A woman announced she will no longer be a member of Delta Sigma Theta Sorority, Incorporated because it clashes with her Christianity. Angela Crenshaw wrote about it in an open letter and was immediately met with divided commentary on her decision.
In a blog titled “Denouncing Delta: A Story of Reflection from Former Sorority Member,” Crenshaw questioned the rituals and principles of the organization, a not-for-profit comprised of mostly Black women members that focuses on aiding the Black community.
“How can you be a Christian organization and not mention Jesus Christ?” she wrote on Memoirs of a Virtuous Woman. “He is the foundation of CHRISTianity. (Pastors and ministers are human, too). The rituals mention God but in order to get to God, you must first go through the son, Jesus Christ. (John 14:6). Also if the organization is founded on Christian principles, why did the founders think it was okay to place Minerva (Roman Goddess) on the shield that I wore across my heart?”
Crenshaw, who did not reveal what university she joined the Deltas through, also questioned the push to idolize Minerva.
“As I read the Pyramid book, the founders want the sorors to admire Minerva’s mind, body and spirit — Yes, SPIRIT — which means we are giving her life.” she said. “However, if I am a Christian, how can one do that when my body is filled with the Holy Spirit? I admire Jesus Christ.”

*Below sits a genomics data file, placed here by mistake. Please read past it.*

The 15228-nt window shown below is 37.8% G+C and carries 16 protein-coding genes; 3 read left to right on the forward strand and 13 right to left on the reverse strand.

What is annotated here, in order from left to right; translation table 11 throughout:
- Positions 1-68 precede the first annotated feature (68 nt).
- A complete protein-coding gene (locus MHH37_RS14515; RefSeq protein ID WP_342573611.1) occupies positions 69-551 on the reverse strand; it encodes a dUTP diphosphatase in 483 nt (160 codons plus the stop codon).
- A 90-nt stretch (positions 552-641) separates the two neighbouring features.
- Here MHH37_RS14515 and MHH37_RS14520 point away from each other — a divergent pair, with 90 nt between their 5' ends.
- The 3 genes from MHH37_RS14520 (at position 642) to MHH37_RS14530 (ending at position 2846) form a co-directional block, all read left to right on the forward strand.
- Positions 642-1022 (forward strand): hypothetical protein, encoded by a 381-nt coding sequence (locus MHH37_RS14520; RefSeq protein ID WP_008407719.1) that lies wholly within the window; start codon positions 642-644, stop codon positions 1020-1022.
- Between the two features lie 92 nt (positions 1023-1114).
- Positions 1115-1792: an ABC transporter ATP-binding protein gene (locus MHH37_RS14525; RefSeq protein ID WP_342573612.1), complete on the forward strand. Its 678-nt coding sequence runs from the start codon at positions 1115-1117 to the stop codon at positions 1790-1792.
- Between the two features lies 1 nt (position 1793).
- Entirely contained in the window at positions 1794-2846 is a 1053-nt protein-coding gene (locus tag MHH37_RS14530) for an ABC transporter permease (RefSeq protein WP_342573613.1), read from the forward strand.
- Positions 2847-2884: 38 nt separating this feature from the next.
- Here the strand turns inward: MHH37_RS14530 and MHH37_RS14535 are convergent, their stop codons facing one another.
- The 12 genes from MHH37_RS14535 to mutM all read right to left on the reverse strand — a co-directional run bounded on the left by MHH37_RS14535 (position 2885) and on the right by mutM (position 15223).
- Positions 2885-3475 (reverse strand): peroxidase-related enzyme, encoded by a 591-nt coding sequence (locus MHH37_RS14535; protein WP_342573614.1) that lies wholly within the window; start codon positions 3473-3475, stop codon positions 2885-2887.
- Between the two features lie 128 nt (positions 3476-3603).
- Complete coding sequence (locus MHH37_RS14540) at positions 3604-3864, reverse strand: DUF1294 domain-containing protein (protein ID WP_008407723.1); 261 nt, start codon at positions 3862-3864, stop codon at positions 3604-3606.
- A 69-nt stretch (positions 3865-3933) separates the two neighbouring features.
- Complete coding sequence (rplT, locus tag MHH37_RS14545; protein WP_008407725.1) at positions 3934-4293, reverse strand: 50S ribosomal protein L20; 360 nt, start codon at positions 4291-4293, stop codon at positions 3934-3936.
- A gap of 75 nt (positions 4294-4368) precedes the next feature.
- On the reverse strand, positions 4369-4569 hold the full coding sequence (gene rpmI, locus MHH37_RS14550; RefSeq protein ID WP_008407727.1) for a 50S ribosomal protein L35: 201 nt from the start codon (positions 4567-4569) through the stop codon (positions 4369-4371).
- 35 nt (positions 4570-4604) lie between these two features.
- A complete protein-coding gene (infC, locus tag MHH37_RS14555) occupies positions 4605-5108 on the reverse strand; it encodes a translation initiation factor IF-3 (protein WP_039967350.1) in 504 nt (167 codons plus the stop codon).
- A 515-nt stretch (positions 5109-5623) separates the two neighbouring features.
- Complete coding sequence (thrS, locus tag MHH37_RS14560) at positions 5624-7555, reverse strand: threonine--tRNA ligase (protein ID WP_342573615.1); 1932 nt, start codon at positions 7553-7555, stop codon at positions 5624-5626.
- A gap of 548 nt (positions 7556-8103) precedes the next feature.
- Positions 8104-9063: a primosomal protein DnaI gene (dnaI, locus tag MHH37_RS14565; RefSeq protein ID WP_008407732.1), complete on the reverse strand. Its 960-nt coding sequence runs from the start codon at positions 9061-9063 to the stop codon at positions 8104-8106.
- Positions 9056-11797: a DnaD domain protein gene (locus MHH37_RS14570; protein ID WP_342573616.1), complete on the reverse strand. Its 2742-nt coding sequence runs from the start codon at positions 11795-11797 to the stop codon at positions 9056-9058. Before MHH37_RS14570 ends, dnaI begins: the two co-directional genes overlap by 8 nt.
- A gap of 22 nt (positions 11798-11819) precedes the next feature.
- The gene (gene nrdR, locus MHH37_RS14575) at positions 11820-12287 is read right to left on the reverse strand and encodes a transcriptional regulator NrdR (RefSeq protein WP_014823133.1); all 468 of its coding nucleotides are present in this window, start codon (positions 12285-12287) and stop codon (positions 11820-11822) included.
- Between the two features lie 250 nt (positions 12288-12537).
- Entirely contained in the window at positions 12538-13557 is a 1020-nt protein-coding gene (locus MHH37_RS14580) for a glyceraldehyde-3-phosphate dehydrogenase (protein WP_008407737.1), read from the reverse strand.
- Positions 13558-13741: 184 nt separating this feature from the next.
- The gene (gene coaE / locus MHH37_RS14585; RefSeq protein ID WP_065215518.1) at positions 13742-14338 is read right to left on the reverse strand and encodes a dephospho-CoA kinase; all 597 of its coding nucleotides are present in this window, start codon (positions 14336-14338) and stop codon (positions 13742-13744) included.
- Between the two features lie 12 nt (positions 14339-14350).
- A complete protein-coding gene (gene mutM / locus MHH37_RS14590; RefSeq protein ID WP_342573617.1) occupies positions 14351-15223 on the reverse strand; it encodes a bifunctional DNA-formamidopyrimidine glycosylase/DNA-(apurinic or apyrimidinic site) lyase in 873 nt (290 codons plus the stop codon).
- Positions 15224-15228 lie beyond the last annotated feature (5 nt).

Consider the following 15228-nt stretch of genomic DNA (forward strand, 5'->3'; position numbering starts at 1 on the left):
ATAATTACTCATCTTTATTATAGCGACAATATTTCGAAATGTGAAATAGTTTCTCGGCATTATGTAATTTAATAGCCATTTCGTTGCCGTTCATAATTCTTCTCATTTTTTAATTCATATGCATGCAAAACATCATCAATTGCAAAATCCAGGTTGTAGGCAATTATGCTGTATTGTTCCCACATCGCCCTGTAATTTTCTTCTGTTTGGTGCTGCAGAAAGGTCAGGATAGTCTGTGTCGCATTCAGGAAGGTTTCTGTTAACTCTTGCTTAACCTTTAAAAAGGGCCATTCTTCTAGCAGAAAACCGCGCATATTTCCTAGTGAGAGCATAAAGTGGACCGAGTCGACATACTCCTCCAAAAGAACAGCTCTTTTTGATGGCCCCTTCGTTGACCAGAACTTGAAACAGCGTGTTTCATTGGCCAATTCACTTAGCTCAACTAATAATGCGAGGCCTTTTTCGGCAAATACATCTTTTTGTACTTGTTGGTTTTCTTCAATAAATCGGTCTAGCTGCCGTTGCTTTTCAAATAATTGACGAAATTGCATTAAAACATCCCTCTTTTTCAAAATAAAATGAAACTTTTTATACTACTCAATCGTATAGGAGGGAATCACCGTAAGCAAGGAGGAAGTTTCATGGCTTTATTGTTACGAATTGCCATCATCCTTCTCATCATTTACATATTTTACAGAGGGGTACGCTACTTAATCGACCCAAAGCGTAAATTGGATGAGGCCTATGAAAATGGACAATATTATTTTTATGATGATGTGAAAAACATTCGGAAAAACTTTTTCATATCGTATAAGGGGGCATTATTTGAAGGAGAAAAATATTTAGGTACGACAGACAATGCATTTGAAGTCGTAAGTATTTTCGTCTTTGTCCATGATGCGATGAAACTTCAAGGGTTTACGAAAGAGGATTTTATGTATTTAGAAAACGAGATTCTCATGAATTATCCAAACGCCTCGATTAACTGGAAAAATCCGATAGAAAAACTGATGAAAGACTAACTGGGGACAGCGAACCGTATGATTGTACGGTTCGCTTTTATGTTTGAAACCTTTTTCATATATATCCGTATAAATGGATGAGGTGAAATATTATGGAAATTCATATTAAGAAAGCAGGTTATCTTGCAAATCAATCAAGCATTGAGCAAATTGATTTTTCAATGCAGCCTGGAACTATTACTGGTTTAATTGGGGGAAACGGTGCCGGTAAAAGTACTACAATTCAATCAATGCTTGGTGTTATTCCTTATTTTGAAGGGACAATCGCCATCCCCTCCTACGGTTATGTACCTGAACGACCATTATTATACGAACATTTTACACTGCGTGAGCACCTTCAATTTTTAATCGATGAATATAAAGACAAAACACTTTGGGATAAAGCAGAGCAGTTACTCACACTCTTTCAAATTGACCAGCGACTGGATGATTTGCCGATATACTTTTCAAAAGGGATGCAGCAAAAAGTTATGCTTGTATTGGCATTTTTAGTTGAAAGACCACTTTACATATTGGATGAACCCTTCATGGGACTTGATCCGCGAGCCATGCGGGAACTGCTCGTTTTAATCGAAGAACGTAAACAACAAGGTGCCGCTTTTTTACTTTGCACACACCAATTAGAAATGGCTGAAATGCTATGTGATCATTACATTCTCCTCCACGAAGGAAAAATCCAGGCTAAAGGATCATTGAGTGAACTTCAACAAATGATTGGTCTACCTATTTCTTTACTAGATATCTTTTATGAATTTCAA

After listing her other issues with Delta, which included the nine cardinal virtues and taking an oath, Crenshaw surmised the sorority “is a cult.”
“Delta is its own religion. So, why would anyone even think it’s Christian?” she said. “Yes, it promotes community service and helping others, fighting for justice and academic excellence. But what is a man that gains the world but loses his soul? (Mark 8:33-37). Delta is becoming more of the world and not of God.”
“When we serve the community, [Jesus] wants us to do it in His name, not in the name of DELTA,” she concluded. “He wants our sisterhood and bond to be holy and with Jesus Christ at the center of it all!”
In the comments section, some backed Crenshaw, while others disagreed.
Chloe, who described herself as a “proud member” of the Delta Sigma Theta sorority, disagreed with Crenshaw’s remarks and the way she denounced her membership.
A commenter who went only by D decided there were improvements Black Greek Letter Organizations could make. However, the Phi Beta Sigma fraternity member urged Crenshaw to notice the positives of BGLOs.
Diamond, who noted she was both a Delta and a Christian said Crenshaw made the wrong choice by leaving, deeming her assessment “logically flawed.”
On the other hand, Chrystal Bernard, who denounced her Alpha Kappa Alpha membership, thanked the former Delta for her post.
A former Alpha Phi Alpha member named Stan also stood by Crenshaw.
Meanwhile, Ms. J echoed Crenshaw’s claim about Delta Sigma Theta being a cult.